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You're reading: WikiLeaks’ Assange plans bid for Australian Senate

WikiLeaks founder Julian Assange plans to run for a seat in the Australian Senate in elections due late next year despite being under virtual house arrest in England and facing criminal charges in Sweden, the group said Saturday.

The 40-year-old Australian citizen is fighting extradition to Sweden, where he’s wanted over sex crime allegations. Assange has taken his legal battle all the way to Britain’s Supreme Court, which is expected to rule on his case imminently.

"We have discovered that it is possible for Julian Assange to run for the Australian Senate while detained. Julian has decided to run," WikiLeaks announced on Twitter.

Assange has criticized Australian Prime Minister Julia Gillard’s center-left government for failing to stand up for him against the potential threat of his extradition to the United States for prosecution over WikiLeaks’ release of hundreds of thousands of classified government documents.

John Wanna, an Australian National University political scientist, said it was possible for Assange to run for a Senate seat if he remains on the Australian electoral roll despite living overseas for several years.

"If he gets on the roll, then he can stand as long as he’s solvent and not in jail and not insane," Wanna said.

Being convicted of a crime punishable under Australian law to 12 months or more in prison can disqualify a person from sitting in the Australian Parliament for the duration of the sentence, even if that sentence is suspended.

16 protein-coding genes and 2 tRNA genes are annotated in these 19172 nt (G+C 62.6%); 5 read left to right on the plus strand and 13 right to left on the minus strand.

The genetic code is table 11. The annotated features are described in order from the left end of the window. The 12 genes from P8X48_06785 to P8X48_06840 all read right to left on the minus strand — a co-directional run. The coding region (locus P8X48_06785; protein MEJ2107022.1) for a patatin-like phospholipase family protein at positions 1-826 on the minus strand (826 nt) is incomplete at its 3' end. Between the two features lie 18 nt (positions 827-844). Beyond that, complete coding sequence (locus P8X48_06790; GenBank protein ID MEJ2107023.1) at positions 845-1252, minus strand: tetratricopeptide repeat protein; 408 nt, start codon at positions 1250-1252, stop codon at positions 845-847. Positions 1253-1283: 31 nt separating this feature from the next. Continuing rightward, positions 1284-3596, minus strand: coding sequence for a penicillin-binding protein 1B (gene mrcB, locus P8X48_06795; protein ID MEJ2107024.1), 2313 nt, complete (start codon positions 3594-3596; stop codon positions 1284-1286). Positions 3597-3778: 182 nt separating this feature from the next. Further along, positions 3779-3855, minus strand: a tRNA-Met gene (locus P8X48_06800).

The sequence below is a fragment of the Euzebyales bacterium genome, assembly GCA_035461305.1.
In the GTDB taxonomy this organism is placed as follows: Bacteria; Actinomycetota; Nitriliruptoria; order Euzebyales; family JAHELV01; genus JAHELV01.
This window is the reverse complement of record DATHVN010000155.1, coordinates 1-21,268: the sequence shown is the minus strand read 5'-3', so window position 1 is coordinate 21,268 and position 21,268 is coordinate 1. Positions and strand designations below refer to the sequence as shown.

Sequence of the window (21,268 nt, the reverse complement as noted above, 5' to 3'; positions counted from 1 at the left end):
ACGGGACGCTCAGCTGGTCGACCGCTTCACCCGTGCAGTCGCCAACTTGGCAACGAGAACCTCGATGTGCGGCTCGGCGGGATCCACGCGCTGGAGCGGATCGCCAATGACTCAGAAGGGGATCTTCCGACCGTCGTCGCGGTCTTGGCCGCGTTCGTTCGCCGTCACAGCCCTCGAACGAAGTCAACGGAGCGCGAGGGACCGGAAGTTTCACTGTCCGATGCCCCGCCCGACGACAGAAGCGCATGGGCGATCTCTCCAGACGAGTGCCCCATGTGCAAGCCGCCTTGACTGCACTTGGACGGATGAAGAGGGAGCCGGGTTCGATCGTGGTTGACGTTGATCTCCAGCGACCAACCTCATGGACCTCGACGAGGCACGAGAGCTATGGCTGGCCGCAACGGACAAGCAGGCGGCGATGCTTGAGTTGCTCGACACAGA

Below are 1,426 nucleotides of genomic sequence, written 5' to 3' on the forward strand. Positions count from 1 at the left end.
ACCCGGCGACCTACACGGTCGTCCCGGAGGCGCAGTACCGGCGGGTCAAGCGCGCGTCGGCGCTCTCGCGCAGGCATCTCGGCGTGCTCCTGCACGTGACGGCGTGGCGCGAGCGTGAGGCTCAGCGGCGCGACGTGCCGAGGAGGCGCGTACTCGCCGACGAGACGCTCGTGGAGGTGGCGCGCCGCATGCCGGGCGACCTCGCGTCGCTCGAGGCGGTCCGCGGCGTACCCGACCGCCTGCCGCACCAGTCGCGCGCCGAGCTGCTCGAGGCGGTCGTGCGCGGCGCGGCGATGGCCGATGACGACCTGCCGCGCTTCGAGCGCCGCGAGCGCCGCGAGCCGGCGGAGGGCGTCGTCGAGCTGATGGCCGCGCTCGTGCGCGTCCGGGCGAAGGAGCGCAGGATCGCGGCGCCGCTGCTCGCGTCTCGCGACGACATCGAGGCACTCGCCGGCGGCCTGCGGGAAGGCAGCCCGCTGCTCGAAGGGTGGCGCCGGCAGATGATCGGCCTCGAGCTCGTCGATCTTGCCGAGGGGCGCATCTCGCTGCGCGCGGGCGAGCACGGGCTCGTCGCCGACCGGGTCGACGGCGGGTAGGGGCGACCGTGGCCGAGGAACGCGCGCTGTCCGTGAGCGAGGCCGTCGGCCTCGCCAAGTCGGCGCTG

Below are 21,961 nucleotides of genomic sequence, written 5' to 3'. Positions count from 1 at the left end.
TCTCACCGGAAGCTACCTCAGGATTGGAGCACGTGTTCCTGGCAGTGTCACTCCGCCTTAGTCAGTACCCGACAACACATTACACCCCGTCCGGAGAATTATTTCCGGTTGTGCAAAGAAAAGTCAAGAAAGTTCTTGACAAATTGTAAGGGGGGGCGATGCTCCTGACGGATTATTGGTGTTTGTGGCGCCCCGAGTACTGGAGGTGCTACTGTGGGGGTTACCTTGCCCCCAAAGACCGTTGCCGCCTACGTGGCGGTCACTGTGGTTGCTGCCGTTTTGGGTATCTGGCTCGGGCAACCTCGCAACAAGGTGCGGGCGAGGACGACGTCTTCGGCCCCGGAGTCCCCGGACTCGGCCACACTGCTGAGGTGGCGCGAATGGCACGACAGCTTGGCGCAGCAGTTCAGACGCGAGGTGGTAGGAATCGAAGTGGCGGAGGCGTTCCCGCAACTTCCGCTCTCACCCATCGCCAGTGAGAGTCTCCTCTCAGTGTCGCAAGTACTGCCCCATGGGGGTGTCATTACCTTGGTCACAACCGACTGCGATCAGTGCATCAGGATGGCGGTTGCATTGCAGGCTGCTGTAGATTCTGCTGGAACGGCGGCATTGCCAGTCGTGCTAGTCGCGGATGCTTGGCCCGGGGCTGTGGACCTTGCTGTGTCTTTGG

Constitutional lawyer George Williams, of the University of New South Wales, said that provision of the constitution had never been tested in the courts in the 111-year history of the Australian federation and probably would not apply to a criminal conviction in a foreign country such as Sweden.

"I’m not aware of an impediment to him standing, even if he was convicted," Williams said.

Any adult Australian citizen can run for the Australian Parliament, but few succeed without the backing of a major political party. Only one of Australia’s 76 current senators does not represent a party.

Every Australian election attracts candidates who have no hope of winning, but use their campaigns as publicity stunts for various political or commercial causes.

Wanna said while the odds were against Assange winning a seat, his high profile could see him attract more than 4 percent of the votes in his nominated state.

The next Senate election cannot be called before July 2013 and is due around August. Candidates cannot officially register as candidates until the election is called at least a month before the poll date.

Assange’s mother Christine Assange, a 60-year-old professional puppeteer from rural Queensland state, did not immediately respond on Saturday to The Associated Press’s request for comment.

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